by Josie Danini Supik, Ph.D. • IDRA Newsletter • October 1997

Josie Cortez Josie Danini Supik, M.A.It is 1957 in Laredo, Texas, the “Gateway to Mexico.” Every evening after dinner, families sit on their porches to escape the sweltering heat that even nightfall will not dissipate. It is a time for neighbors to exchange the news of the day: Tony’s son is going to Laredo Junior College now; Nena’s baby is getting to be so big; Richter’s is having a sale tomorrow.

As darkness falls, a man, the velador, walks down the streets lighting every light post, casting both light and shadows. A few years later, his widow and son inherit the task of lighting the way as he had done. There have always been veladores in our lives – men and women who have lighted the way. In moments we, ourselves, may have been veladores for others, sometimes standing in the shadows for others to stand in the light.

Each of us has a light within us, a potent force to lead the way for ourselves and others. The choice to do so is not always easy for it means facing and overcoming the darkness, the fears and doubts that are constant companions. It means staying true to a vision, keeping hope alive, giving voice to those who have none. It means believing, in a profound and unfaltering way, that each person we encounter can make a difference in this journey. It means listening to people with our heads and our hearts and speaking with a voice that resonates with truth, fairness and decency. It means finding words that will move us and others to do what is right.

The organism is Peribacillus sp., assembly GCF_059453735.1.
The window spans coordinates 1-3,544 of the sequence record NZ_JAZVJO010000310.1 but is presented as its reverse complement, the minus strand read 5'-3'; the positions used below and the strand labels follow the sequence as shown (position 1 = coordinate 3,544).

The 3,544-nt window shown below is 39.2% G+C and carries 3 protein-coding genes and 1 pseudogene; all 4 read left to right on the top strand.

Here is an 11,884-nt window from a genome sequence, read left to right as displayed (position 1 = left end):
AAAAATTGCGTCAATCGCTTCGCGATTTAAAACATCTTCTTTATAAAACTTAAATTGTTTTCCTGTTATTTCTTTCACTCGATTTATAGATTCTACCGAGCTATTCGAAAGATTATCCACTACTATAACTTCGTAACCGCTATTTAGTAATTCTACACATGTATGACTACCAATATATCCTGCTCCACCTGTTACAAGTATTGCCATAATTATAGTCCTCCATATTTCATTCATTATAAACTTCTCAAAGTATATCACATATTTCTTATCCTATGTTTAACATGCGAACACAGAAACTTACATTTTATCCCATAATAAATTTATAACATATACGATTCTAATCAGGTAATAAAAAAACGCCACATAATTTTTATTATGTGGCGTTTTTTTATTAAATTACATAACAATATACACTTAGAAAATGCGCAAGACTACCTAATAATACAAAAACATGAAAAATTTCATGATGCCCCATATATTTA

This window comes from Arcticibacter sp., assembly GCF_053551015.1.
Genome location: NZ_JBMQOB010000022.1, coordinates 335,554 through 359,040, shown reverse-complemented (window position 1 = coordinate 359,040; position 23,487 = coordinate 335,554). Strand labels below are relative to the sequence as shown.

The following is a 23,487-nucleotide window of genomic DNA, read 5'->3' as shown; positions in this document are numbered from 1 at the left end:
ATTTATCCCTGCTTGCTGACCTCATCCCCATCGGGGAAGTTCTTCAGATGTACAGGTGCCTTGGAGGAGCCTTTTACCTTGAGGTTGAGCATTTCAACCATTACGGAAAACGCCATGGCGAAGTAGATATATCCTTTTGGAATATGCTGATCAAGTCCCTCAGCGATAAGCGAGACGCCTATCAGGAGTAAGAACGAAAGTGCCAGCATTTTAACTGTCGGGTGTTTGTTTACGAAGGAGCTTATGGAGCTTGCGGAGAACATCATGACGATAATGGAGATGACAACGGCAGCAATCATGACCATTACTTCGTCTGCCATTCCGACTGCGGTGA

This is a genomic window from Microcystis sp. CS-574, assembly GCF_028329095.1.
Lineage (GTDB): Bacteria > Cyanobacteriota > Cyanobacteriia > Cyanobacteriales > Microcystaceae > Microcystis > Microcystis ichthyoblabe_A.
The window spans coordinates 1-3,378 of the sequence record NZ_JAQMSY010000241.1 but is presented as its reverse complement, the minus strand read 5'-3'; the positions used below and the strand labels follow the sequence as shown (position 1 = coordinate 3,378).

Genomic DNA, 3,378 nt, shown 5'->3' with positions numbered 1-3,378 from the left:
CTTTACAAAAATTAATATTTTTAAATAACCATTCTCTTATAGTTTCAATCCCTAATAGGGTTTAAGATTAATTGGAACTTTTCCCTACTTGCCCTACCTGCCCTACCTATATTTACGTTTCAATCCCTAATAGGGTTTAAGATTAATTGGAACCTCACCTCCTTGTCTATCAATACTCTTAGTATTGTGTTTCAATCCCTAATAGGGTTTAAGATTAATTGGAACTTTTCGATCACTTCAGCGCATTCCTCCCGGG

During a recent visit to a school superintendent’s office in the South, I noticed a saying on a wall plaque:

    Watch your thoughts because they become your words. Watch your words because they become your actions. Watch your actions because they become your habits. Watch your habits because they become your character. Watch your character, because it becomes your destiny.